Love your Body, Love your Mind! Part One
The Purpose of “Down-Time”
Do you ever feel like you need 10 min of peace and quiet only for you? To shut the door, turn off your tech devices and take a break from your life’s ongoing demands? If you feel like this, this article is for you.
Our brains are an important piece of hardware. They are the control center of our bodies and determine how we perceive our environment, for example, our current situation in life and our relationship with others and ourselves. The National Science Foundation discovered that our brains produce 12,000 to 60,000 thoughts per day depending on how much of a “deep thinker” you are. Out of these thoughts 70-80% of them tend to be negative.  Wow, that’s a fascinating stat. Over time this will naturally have major repercussions on our health, careers, and relationships. So what can you do stimulate and nurture a positive mind set?
Our brain is on constant overload from the minute we wake up to the time we go to bed. It’s time to pay it some respect. The first step towards this mind shift is to carve out 10 min of your busy life to find some “down-time” to let your brain unwind. It is a time to sit or lay in a quiet place, where you can observe your thoughts from the outside in, without any judgment or reaction. It is a time to focus on deep diaphragmatic & belly breathing, which is going to send signals via the vagus nerve to turn on the parasympathetic nervous system. The vagus nerve runs from the base of the skull, down the spine and to our internal organs. It helps the body and brain communicate back and forth. So when you start to focus on longer inhalations & exhalations this automatically sends signals to calm the body & mind.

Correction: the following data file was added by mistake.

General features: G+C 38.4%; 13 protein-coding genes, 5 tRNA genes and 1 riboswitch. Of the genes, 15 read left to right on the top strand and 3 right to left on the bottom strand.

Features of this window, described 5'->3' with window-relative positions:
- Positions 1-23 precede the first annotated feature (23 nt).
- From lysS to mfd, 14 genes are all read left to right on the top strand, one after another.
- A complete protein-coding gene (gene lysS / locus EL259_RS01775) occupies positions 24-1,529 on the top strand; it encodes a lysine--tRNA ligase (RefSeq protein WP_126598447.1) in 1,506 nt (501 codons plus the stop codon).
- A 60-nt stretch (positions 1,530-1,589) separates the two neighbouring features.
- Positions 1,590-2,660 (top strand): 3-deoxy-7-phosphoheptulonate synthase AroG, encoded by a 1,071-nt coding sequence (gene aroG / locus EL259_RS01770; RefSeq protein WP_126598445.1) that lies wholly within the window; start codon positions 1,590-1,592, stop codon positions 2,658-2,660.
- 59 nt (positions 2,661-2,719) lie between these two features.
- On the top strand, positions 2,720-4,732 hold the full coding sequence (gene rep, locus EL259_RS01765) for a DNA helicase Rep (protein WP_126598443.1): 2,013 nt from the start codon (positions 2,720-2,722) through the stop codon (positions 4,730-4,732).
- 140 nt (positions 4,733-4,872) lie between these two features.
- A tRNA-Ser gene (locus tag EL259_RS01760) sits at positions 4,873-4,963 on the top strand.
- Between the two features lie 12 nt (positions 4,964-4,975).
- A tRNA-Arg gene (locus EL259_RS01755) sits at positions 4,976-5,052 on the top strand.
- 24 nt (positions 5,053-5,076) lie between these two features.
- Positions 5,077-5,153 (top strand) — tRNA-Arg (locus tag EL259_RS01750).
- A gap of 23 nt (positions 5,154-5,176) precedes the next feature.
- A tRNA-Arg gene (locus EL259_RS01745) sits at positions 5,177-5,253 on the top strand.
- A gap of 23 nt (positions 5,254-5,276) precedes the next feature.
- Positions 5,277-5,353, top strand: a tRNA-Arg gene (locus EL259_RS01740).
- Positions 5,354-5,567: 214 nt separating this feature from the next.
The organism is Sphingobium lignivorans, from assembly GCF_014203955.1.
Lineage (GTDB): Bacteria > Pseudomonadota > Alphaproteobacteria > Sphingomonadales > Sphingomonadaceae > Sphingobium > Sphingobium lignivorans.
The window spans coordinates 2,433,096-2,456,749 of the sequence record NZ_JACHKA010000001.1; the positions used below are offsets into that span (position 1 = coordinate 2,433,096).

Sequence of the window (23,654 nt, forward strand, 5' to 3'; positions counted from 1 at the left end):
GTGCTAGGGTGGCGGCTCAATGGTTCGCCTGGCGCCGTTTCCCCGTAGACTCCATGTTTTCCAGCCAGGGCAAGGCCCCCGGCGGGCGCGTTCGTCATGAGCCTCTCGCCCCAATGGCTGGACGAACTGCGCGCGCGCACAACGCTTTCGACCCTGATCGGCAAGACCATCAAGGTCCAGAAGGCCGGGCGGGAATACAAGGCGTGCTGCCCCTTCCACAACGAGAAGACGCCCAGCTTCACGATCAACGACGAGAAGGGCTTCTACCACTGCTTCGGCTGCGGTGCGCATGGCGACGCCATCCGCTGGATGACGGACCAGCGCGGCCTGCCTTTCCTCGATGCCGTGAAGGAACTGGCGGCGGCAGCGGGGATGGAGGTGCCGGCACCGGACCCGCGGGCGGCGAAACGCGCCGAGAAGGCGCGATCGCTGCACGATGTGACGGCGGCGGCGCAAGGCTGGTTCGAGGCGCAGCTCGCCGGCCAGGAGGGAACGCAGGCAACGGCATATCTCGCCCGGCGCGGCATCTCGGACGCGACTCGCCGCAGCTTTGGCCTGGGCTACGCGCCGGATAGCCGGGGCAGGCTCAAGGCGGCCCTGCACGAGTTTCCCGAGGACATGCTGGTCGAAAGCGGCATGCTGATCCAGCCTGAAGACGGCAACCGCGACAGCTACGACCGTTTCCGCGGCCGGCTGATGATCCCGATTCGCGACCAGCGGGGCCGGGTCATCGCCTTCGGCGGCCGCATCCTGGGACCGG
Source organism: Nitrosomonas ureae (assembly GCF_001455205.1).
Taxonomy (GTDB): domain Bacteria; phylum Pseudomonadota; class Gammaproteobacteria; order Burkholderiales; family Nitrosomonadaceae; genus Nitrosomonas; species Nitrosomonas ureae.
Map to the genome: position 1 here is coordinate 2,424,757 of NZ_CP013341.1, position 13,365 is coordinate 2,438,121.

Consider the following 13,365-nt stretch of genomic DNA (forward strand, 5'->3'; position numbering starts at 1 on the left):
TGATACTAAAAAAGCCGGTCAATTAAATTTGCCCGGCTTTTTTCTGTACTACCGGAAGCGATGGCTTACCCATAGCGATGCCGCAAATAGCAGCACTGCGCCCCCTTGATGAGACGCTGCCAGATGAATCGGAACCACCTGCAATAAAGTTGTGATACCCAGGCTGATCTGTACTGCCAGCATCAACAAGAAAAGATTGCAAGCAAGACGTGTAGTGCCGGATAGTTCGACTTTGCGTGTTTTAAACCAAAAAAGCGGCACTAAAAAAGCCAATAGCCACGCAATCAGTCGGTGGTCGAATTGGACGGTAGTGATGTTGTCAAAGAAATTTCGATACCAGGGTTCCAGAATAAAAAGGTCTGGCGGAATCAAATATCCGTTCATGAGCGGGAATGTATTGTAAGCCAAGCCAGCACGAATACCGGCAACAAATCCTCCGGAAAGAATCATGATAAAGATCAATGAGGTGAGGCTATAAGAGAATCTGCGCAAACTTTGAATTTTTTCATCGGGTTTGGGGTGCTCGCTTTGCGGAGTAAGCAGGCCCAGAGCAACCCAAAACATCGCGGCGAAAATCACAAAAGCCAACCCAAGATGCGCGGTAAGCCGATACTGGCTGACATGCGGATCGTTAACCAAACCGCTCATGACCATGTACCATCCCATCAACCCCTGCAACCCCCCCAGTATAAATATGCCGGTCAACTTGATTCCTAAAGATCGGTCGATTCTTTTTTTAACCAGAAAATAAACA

The parasympathetic nervous system (PNS) will start to dominate which is responsible for restoration. The following benefits will occur during this type of relaxation;
- Help digestion and thus absorption of nutrients
- Dilate the blood vessels, allowing more blood to rush through your body at a given time. This enables the body to deliver greater amounts of oxygenated blood to tissues and organs, which can aid recovery & healing.
- Reduces heart rate.
- Allows the pupils to restrict, thus relaxing the eyes.
- It also inhibits the sympathetic nervous system (SNS), which is responsible for kick-starting the body during stress-full situations. It acts opposite to the PNS, thus increases heart rate, breathing & blood pressure.
The PNS allows us to recover & regenerate when the SNS is constantly in over drive from life’s demands. It is important to hack into the PNS on a daily basis with our list of top tips, so that you can refuel your body and mind. This is a critical step in shifting your mind-set, which will directly enhance your career, health, and relationship with others and how you perceive yourself.
Ultimately by doing this you will have more energy to give back!!!
By Kate Faison, Personal Trainer at the Dan Roberts Group.